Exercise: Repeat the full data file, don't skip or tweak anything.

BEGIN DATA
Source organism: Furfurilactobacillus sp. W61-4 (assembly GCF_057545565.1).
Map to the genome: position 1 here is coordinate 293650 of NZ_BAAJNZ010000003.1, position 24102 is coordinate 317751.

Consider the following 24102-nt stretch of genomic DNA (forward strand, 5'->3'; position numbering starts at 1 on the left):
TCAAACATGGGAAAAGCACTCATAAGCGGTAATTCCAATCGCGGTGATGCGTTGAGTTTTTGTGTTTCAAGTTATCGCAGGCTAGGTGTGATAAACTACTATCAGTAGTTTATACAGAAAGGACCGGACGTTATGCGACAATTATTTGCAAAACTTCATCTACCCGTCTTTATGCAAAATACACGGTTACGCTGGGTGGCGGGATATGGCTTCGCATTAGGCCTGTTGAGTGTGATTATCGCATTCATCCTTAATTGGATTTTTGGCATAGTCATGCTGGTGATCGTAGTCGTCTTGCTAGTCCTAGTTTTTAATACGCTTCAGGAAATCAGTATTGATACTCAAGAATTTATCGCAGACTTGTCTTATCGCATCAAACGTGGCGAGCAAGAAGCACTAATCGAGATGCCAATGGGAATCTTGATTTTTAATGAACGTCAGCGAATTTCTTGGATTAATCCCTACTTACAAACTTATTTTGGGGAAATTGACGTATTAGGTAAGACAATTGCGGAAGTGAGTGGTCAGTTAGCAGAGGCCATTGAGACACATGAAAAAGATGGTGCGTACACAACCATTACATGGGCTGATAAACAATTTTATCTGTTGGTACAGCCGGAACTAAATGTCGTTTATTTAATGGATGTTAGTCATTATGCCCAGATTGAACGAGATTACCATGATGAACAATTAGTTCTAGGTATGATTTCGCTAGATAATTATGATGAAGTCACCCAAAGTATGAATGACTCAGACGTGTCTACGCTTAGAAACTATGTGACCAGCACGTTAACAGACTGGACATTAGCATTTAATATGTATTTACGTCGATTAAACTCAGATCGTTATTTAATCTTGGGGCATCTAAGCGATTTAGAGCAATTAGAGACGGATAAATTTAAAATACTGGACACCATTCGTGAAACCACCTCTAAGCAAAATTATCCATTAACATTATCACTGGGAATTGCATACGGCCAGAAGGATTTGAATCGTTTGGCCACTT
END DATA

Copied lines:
Source organism: Furfurilactobacillus sp. W61-4 (assembly GCF_057545565.1).
Map to the genome: position 1 here is coordinate 293650 of NZ_BAAJNZ010000003.1, position 24102 is coordinate 317751.

Consider the following 24102-nt stretch of genomic DNA (forward strand, 5'->3'; position numbering starts at 1 on the left):
TCAAACATGGGAAAAGCACTCATAAGCGGTAATTCCAATCGCGGTGATGCGTTGAGTTTTTGTGTTTCAAGTTATCGCAGGCTAGGTGTGATAAACTACTATCAGTAGTTTATACAGAAAGGACCGGACGTTATGCGACAATTATTTGCAAAACTTCATCTACCCGTCTTTATGCAAAATACACGGTTACGCTGGGTGGCGGGATATGGCTTCGCATTAGGCCTGTTGAGTGTGATTATCGCATTCATCCTTAATTGGATTTTTGGCATAGTCATGCTGGTGATCGTAGTCGTCTTGCTAGTCCTAGTTTTTAATACGCTTCAGGAAATCAGTATTGATACTCAAGAATTTATCGCAGACTTGTCTTATCGCATCAAACGTGGCGAGCAAGAAGCACTAATCGAGATGCCAATGGGAATCTTGATTTTTAATGAACGTCAGCGAATTTCTTGGATTAATCCCTACTTACAAACTTATTTTGGGGAAATTGACGTATTAGGTAAGACAATTGCGGAAGTGAGTGGTCAGTTAGCAGAGGCCATTGAGACACATGAAAAAGATGGTGCGTACACAACCATTACATGGGCTGATAAACAATTTTATCTGTTGGTACAGCCGGAACTAAATGTCGTTTATTTAATGGATGTTAGTCATTATGCCCAGATTGAACGAGATTACCATGATGAACAATTAGTTCTAGGTATGATTTCGCTAGATAATTATGATGAAGTCACCCAAAGTATGAATGACTCAGACGTGTCTACGCTTAGAAACTATGTGACCAGCACGTTAACAGACTGGACATTAGCATTTAATATGTATTTACGTCGATTAAACTCAGATCGTTATTTAATCTTGGGGCATCTAAGCGATTTAGAGCAATTAGAGACGGATAAATTTAAAATACTGGACACCATTCGTGAAACCACCTCTAAGCAAAATTATCCATTAACATTATCACTGGGAATTGCATACGGCCAGAAGGATTTGAATCGTTTGGCCACTT